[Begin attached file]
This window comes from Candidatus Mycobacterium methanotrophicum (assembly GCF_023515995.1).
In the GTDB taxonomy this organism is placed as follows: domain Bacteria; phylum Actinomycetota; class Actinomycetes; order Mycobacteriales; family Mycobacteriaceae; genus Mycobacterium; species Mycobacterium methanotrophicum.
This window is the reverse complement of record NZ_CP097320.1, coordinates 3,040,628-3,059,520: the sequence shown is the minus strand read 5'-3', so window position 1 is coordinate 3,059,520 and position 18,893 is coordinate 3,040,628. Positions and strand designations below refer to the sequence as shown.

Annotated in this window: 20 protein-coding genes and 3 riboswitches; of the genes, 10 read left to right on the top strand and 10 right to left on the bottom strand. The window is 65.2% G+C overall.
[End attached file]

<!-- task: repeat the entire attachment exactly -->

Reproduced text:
This window comes from Candidatus Mycobacterium methanotrophicum (assembly GCF_023515995.1).
In the GTDB taxonomy this organism is placed as follows: domain Bacteria; phylum Actinomycetota; class Actinomycetes; order Mycobacteriales; family Mycobacteriaceae; genus Mycobacterium; species Mycobacterium methanotrophicum.
This window is the reverse complement of record NZ_CP097320.1, coordinates 3,040,628-3,059,520: the sequence shown is the minus strand read 5'-3', so window position 1 is coordinate 3,059,520 and position 18,893 is coordinate 3,040,628. Positions and strand designations below refer to the sequence as shown.

Annotated in this window: 20 protein-coding genes and 3 riboswitches; of the genes, 10 read left to right on the top strand and 10 right to left on the bottom strand. The window is 65.2% G+C overall.